What is social anxiety?
Social anxiety disorder is a chronic mental health condition characterized by extreme distress in social interactions. While most people experience some nervousness in certain situations, such as meeting people for the first time or delivering presentations, those who live with social anxiety have difficulty with everyday interactions. They feel anxious and self-conscious to the point where it impacts their ability to conduct normal day-to-day activities.
Social anxiety disorder can vary in its intensity. In some individuals, symptoms can appear to be completely under control until a triggering event or thought makes them flare up.
What are the symptoms?
Symptoms of social anxiety disorder include the following:
- Fear of scrutiny and judgement
- Avoidance of situations where you are likely to be noticed
- Fear of meeting or talking to strangers
- Excessive concern over whether an interaction resulted in a positive or negative impression
- Avoidance of everyday situations, like using a public washroom, eating in front of other people, or going to work or school
- Physical symptoms include an elevated heart rate, an upset stomach, muscle tension and lightheadedness
Who is at risk?
- Inherited traits. Anxiety disorders tend to run in families. However, it isn’t entirely clear how much of this may be due to genetics and how much is due to learned behavior.
- Brain structure. A structure in the brain called the amygdala (uh-MIG-duh-luh) may play a role in controlling the fear response. People who have an overactive amygdala may have a heightened fear response, causing increased anxiety in social situations.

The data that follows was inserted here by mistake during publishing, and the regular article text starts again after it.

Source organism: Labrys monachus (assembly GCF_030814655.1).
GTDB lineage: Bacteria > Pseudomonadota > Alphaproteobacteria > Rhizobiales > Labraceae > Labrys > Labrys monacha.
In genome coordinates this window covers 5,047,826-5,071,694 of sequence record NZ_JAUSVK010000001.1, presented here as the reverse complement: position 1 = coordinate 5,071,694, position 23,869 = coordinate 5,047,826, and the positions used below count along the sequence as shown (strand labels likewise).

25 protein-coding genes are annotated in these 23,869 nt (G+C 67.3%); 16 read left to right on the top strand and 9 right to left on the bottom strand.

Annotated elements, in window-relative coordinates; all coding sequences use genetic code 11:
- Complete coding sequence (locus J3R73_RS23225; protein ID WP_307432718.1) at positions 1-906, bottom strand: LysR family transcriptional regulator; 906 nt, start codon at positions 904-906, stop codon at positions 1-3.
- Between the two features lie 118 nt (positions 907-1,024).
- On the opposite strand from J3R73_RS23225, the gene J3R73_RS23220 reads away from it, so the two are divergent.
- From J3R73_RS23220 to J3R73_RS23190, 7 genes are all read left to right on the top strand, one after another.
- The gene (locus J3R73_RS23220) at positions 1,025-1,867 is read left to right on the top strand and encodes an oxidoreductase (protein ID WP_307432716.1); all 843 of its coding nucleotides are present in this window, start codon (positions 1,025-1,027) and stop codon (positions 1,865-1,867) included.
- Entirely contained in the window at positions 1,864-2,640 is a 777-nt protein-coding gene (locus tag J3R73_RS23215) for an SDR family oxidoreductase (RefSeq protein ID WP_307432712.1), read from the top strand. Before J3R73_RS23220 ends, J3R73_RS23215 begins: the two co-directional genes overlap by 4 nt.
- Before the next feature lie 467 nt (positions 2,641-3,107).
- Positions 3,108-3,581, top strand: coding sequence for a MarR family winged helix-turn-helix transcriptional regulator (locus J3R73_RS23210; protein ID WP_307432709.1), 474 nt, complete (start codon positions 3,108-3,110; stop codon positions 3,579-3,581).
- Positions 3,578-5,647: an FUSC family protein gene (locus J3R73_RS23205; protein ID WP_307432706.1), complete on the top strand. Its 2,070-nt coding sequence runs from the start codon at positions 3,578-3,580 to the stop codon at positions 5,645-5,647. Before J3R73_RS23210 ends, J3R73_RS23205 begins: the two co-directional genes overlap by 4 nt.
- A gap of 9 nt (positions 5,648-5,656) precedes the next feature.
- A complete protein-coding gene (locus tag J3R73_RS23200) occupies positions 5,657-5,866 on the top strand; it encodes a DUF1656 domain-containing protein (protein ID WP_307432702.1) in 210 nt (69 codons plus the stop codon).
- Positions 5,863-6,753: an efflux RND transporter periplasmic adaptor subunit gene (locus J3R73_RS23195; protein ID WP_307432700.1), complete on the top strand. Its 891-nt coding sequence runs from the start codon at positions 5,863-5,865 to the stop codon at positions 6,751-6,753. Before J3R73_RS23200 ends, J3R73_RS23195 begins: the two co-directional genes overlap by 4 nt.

- Environment. Social anxiety disorder may be a learned behavior. That is, you may develop the condition after witnessing the anxious behavior of others. In addition, there may be an association between social anxiety disorder and parents who are more controlling or protective of their children.
Some factors that can add to the risk of social anxiety include the following:
- Family history: having a family member with social anxiety disorder makes you more susceptible
- Trauma: bullying, family conflict, sexual abuse and physical trauma add to the risk
- Temperament: those who are shy or averse to taking risks may be more likely to develop social anxiety
- Increased social expectations: meeting new people and delivering public presentations can trigger social anxiety symptoms
- Some physical health conditions: visible or audible conditions like Parkinson’s disease and stuttering can lead to increased self-consciousness which in turn triggers social anxiety